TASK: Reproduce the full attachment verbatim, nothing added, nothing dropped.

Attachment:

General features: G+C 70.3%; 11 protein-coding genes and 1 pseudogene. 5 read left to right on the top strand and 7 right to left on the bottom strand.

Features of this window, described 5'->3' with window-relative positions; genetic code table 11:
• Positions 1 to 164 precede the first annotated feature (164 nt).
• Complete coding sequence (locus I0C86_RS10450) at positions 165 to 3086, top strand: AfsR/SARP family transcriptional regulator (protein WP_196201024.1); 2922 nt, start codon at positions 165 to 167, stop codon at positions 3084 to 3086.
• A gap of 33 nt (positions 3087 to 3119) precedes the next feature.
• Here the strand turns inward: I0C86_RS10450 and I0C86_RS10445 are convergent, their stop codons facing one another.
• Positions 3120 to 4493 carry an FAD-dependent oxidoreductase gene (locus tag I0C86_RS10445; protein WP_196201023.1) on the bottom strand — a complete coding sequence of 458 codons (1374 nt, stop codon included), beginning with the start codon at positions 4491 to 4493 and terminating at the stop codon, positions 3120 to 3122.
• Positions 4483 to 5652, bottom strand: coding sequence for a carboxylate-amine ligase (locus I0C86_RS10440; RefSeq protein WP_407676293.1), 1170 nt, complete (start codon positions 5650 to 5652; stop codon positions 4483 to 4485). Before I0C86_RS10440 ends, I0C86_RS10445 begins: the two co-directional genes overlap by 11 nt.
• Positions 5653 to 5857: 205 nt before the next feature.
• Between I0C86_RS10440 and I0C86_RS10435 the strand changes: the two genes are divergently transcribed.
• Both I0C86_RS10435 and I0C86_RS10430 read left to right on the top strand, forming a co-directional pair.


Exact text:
General features: G+C 70.3%; 11 protein-coding genes and 1 pseudogene. 5 read left to right on the top strand and 7 right to left on the bottom strand.

Features of this window, described 5'->3' with window-relative positions; genetic code table 11:
• Positions 1 to 164 precede the first annotated feature (164 nt).
• Complete coding sequence (locus I0C86_RS10450) at positions 165 to 3086, top strand: AfsR/SARP family transcriptional regulator (protein WP_196201024.1); 2922 nt, start codon at positions 165 to 167, stop codon at positions 3084 to 3086.
• A gap of 33 nt (positions 3087 to 3119) precedes the next feature.
• Here the strand turns inward: I0C86_RS10450 and I0C86_RS10445 are convergent, their stop codons facing one another.
• Positions 3120 to 4493 carry an FAD-dependent oxidoreductase gene (locus tag I0C86_RS10445; protein WP_196201023.1) on the bottom strand — a complete coding sequence of 458 codons (1374 nt, stop codon included), beginning with the start codon at positions 4491 to 4493 and terminating at the stop codon, positions 3120 to 3122.
• Positions 4483 to 5652, bottom strand: coding sequence for a carboxylate-amine ligase (locus I0C86_RS10440; RefSeq protein WP_407676293.1), 1170 nt, complete (start codon positions 5650 to 5652; stop codon positions 4483 to 4485). Before I0C86_RS10440 ends, I0C86_RS10445 begins: the two co-directional genes overlap by 11 nt.
• Positions 5653 to 5857: 205 nt before the next feature.
• Between I0C86_RS10440 and I0C86_RS10435 the strand changes: the two genes are divergently transcribed.
• Both I0C86_RS10435 and I0C86_RS10430 read left to right on the top strand, forming a co-directional pair.